Coin collecting was once a popular pastime. These days, however, even the most robust coin collections are more likely to collect, well, dust than anything else. Whether you are a “retired” coin collector or inherited a relative’s collection, chances are you no longer want or need your untended coin collection. If that’s true, you may be wondering about how to sell your old coins.
Read on to learn more about what makes coins valuable — and what you should do if you want to sell your collection.
What Makes Coins Valuable?
The vast majority of coins are simply worth their weight in gold or (less commonly) silver. However, when a coin is collectible, it has numismatic value, which means that it has worth over and above its precious metal value. The precise value of a collectible coin is determined by the following factors:
- Coin type, year, mint mark, and mintage. Some types of coins are more valuable than others. This depends on where they were minted, when they were produced, and their mintage (the total number of a certain kind of coins produced at a particular location during a given year). Certain coins from particular years and mintages are more valuable than others — sometimes by a long shot.
- Condition. Coin condition ranges from uncirculated mint state to so worn out that you can’t read the date or mint mark. To be rated as mint state, a coin must be as perfect as if it just came off the press. It should have no flaws in the way it was struck and no post-production blemishes, either. Dents, scratches, blemishes, wear, dullness, and other imperfections all serve to degrade a coin’s condition — and value.
- Scarcity. The rarer a coin is, the more it may be valued (though this isn’t always the case, as you’ll see below). For example, the rarest of all collectible pennies, the 1909 SVDB penny, may be worth thousands.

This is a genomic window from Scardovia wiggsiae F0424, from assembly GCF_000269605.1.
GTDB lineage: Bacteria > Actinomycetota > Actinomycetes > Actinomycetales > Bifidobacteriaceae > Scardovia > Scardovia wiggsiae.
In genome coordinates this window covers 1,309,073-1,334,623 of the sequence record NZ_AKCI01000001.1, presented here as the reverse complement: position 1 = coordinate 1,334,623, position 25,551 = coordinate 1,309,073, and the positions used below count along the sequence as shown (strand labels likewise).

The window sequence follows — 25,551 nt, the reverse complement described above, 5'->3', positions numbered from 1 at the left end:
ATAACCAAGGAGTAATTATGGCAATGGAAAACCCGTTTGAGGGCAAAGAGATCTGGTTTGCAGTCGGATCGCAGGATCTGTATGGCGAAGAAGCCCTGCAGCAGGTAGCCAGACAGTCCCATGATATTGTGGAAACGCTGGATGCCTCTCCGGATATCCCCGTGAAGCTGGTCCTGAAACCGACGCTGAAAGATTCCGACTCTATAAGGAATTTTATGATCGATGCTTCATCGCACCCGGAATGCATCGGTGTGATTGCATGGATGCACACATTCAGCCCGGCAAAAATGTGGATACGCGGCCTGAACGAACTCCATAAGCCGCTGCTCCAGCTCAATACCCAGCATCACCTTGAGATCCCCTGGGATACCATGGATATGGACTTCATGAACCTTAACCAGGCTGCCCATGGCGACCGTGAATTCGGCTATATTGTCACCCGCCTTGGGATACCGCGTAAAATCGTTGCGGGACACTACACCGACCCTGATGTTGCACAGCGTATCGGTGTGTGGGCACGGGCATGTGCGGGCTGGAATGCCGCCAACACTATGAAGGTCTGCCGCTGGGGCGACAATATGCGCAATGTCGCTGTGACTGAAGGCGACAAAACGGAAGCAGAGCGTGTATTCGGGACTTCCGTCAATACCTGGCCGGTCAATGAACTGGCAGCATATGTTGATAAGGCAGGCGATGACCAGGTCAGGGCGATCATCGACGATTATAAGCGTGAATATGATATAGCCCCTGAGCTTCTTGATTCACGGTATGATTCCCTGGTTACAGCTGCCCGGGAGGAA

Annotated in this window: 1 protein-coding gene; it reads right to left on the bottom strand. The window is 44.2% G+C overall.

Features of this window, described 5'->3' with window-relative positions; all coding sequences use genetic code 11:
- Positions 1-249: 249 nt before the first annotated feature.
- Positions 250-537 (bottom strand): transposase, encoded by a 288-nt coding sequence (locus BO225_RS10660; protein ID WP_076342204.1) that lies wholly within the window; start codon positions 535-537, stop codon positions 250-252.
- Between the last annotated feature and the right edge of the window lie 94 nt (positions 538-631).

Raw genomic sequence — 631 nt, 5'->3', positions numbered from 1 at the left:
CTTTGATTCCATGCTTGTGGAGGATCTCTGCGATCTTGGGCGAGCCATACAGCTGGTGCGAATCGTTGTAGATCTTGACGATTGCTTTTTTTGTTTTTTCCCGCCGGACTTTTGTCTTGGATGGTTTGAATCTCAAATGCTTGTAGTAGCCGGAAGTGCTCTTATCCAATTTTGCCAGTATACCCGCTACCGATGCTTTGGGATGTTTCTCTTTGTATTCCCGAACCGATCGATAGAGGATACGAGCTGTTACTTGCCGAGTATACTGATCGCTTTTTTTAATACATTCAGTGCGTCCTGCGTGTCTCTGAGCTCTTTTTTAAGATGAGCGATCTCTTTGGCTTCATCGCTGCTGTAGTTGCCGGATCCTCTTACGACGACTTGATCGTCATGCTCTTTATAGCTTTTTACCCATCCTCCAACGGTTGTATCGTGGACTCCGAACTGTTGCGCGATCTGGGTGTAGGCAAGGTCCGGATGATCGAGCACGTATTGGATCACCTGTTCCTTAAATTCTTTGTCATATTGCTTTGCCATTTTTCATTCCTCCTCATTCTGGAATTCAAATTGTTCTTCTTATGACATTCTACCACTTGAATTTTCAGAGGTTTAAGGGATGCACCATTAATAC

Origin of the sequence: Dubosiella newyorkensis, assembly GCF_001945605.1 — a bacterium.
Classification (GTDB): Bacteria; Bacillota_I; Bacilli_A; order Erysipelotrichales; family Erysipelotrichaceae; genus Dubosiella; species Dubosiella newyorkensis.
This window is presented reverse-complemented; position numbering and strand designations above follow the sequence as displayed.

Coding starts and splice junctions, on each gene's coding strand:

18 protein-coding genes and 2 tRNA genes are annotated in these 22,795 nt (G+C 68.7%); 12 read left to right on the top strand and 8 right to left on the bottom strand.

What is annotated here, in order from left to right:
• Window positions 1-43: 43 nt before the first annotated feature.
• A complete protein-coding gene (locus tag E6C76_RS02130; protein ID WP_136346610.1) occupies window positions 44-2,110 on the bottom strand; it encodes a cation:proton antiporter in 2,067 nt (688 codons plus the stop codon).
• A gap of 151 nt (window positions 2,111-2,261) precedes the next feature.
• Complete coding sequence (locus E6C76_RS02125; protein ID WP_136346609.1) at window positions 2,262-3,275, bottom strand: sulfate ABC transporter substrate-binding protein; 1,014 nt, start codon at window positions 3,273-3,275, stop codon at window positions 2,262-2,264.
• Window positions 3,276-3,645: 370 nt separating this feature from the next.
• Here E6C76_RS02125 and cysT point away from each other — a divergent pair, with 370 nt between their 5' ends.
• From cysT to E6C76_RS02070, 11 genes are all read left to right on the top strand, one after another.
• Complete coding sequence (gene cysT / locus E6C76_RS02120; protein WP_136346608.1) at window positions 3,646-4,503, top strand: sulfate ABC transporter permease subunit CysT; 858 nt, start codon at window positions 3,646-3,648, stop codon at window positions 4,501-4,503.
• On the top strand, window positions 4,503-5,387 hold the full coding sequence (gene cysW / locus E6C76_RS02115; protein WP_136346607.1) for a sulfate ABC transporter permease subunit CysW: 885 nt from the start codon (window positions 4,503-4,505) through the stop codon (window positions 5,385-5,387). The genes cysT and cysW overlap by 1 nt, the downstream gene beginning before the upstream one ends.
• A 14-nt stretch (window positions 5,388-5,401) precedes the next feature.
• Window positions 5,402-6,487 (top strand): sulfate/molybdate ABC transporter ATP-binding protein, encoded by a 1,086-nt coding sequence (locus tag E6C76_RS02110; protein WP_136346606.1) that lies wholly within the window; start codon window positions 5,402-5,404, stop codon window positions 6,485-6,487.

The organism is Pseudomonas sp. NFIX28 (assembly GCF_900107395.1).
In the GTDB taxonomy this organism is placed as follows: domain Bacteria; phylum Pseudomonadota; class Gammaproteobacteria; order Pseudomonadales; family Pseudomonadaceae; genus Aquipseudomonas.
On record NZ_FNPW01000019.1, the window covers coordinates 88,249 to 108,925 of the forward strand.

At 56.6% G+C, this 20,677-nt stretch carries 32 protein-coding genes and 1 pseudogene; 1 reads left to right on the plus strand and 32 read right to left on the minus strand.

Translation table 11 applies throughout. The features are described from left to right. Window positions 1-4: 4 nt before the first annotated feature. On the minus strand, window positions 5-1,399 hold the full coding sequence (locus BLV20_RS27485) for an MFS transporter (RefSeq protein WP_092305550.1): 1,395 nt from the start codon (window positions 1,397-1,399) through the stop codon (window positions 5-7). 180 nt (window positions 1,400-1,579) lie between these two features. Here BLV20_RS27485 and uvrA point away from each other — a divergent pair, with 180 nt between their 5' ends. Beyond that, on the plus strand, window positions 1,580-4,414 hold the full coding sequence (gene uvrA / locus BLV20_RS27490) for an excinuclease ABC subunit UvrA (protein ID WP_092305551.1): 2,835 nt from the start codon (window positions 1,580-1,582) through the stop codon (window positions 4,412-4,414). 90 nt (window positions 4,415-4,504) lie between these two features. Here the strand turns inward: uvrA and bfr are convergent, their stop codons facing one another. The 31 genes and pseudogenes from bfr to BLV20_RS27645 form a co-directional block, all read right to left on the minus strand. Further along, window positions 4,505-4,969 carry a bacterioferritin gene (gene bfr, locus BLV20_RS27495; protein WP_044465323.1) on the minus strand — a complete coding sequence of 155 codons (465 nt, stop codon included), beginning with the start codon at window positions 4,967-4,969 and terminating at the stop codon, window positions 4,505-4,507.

- Demand. In order for a coin to have numismatic value, it must be in demand. Not all rare coins are in demand. For example, so-called “large cents” are low mintage, but few people collect them, so they still aren’t worth much. On the other hand, Morgan silver dollars (produced from 1878 to 1921), twenty dollar gold pieces, and pre-1933 US gold coins are generally more valuable than quarters, nickels, and dimes of any vintage.
Should I Sell or Save My Old Coins with Numismatic Value?
Unfortunately, as the “king of hobbies” becomes less and less popular, the value of collectible coins is steadily degrading. That means the value of collectible coins is unlikely to go up anytime soon. From an investment standpoint, it doesn’t make sense to hang onto your collectible coins in the hopes that they will someday fetch a higher price. The truth is that the price your numismatic coins fetch today is probably the best you will get, now or in the future.
You might be surprised to learn that coins without numismatic value are actually more likely to hold or gain value over time. The truth is that precious metal prices are more likely to remain steady — or rise — than even the most in-demand numismatic coins.